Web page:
Long Beach to allow most teachers to work from home

After protests and negotiations, most teachers in the Long Beach Unified School District will be given the choice to work from home or an empty classroom this fall.
LONG BEACH, Calif. (KABC) -- After weeks of negotiations and protests, Long Beach Unified School District and the Teachers Association of Long Beach came to a tentative agreement Monday night to give most teachers the option to choose to work from home or from an empty classroom for virtual instruction this fall.

The school district sent an email on July 24 notifying teachers that they would be expected to teach from the classroom during distanced learning, according to LBUSD spokesperson Chris Eftychiou.

"We know there are also many teachers who would prefer to teach in their classroom virtually because they have dedicated space," Eftychiou said. "They have all of their equipment. It's quiet."

The Teachers Association of Long Beach is concerned about the safety of its teachers.

"We want them to be able to teach from home unless they choose to go in," said TALB President Dr. Chris Kelly. "People need to be safe and it's just not us. It's our custodians, our families, our management."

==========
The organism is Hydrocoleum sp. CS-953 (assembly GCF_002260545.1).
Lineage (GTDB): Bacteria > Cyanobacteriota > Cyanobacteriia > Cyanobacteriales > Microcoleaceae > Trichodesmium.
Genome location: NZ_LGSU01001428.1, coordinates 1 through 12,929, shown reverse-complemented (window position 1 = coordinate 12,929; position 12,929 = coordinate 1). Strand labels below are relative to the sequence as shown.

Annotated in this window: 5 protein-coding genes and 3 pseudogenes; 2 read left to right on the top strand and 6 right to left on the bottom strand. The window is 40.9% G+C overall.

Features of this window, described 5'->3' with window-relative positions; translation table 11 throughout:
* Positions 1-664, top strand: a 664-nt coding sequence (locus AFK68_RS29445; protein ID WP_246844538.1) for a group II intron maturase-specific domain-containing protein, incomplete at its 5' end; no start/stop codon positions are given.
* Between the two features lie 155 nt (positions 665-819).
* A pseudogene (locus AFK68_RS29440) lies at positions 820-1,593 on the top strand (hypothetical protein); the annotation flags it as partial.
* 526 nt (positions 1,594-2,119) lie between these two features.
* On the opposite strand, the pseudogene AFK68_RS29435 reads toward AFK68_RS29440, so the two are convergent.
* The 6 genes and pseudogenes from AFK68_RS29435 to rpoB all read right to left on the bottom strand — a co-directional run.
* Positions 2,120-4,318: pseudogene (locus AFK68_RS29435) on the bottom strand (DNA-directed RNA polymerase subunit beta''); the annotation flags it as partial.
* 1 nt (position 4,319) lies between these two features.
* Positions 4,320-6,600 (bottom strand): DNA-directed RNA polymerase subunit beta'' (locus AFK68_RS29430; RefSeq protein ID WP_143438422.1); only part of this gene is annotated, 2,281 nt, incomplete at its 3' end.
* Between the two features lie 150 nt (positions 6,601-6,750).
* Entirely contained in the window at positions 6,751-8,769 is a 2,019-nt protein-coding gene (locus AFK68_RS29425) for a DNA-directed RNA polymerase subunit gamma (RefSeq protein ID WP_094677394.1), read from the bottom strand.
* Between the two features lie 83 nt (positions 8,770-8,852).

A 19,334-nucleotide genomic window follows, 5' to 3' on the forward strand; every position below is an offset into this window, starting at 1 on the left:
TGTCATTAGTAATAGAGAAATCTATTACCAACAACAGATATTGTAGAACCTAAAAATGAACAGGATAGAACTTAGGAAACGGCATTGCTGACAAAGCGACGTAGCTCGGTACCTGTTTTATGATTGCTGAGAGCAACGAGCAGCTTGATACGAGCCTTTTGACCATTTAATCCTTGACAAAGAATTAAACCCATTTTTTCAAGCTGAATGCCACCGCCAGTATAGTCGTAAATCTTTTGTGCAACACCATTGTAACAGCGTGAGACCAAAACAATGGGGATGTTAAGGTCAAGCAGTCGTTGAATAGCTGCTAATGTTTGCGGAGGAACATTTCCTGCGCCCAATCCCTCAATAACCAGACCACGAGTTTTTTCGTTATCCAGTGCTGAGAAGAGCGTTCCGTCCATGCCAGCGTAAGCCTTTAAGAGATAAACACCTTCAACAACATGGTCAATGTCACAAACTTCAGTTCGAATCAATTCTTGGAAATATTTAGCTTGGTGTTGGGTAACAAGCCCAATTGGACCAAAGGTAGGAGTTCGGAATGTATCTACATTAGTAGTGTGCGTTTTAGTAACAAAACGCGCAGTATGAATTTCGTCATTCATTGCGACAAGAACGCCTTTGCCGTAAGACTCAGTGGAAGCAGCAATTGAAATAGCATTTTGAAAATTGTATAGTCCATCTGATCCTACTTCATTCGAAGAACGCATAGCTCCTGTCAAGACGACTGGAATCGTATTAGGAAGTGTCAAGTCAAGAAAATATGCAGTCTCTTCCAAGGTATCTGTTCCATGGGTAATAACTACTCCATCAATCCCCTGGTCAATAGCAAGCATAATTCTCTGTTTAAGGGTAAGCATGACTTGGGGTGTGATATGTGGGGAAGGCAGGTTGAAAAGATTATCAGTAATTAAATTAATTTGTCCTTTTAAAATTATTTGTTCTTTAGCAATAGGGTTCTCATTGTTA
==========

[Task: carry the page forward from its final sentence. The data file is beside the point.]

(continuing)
Following the district's announcement, parents and teachers created the Facebook group, Parents for Teachers LBUSD. Earlier this month, members organized car caravan protests at the LBUSD Administration Building.

"The community came out and had a voice and it proves that parents care, teachers care," said LBUSD parent Allison Kripp. "We care about our community and our teachers that are coming back to school, going through his horrible pandemic."

After 10 hours of negotiations, LBUSD and TALB reached a tentative agreement that would give most teachers the option to choose to work from home or from the classroom this fall.

While the details have yet to be finalized, the Memorandum of Understanding does not include some Pre-K or Special Education teachers.

"With them telling us last night that they are allowing flexibility for our K-12, we now need to focus on our Head Start, Educare and our Special Ed schools to allow those teachers to have the flexibility as well," Kripp said.

Bargaining between the district and the union will continue on Thursday, Aug. 20.

Long Beach Unified School District will begin the school year Sept. 1.

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